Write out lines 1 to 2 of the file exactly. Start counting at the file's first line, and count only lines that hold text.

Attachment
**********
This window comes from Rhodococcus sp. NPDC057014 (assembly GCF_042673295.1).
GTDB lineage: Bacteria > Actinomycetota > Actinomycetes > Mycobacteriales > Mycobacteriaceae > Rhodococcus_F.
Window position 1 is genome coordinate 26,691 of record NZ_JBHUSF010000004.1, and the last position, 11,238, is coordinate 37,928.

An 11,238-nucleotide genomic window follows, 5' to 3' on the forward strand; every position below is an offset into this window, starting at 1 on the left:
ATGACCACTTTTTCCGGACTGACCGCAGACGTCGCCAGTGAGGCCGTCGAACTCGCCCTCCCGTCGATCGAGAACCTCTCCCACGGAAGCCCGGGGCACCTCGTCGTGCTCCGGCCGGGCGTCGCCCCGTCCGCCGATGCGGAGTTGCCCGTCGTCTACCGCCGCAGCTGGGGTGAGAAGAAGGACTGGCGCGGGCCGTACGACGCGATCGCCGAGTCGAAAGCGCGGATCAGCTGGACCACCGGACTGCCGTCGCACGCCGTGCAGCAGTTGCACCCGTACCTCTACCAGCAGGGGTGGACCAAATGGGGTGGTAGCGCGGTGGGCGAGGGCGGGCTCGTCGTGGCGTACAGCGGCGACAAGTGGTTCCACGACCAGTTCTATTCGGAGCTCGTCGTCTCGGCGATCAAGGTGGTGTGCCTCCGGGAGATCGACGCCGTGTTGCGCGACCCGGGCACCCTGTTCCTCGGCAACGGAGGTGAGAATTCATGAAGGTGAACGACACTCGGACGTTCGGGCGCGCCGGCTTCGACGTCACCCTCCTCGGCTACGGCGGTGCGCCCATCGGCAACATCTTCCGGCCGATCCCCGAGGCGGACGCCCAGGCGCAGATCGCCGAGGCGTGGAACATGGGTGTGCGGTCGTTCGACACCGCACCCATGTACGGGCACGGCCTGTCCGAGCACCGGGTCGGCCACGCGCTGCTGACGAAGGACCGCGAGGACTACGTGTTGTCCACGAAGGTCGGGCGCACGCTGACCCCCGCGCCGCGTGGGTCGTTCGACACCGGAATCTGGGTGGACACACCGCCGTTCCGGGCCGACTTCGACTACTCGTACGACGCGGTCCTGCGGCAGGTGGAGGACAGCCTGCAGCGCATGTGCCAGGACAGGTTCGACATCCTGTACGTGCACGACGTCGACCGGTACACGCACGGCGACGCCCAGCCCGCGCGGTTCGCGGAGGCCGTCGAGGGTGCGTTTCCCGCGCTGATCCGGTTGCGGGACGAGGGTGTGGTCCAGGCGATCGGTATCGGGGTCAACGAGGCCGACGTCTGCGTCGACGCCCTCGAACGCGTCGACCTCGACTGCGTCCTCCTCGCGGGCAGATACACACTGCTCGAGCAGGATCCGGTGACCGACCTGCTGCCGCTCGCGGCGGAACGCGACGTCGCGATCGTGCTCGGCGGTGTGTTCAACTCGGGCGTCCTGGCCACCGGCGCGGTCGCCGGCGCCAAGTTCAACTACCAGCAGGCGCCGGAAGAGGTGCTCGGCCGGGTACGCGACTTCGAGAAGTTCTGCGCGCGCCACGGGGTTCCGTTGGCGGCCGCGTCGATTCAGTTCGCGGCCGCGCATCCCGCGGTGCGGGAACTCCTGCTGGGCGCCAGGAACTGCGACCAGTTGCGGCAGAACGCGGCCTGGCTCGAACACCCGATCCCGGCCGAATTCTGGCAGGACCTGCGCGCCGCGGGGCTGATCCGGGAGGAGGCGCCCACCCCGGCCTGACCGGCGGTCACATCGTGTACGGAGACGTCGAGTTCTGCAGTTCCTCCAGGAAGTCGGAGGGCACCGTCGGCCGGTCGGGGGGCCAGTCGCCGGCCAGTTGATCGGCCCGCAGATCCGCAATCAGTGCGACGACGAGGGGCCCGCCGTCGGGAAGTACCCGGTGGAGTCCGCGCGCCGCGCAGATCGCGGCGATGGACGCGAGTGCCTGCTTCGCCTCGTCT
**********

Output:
This window comes from Rhodococcus sp. NPDC057014 (assembly GCF_042673295.1).
GTDB lineage: Bacteria > Actinomycetota > Actinomycetes > Mycobacteriales > Mycobacteriaceae > Rhodococcus_F.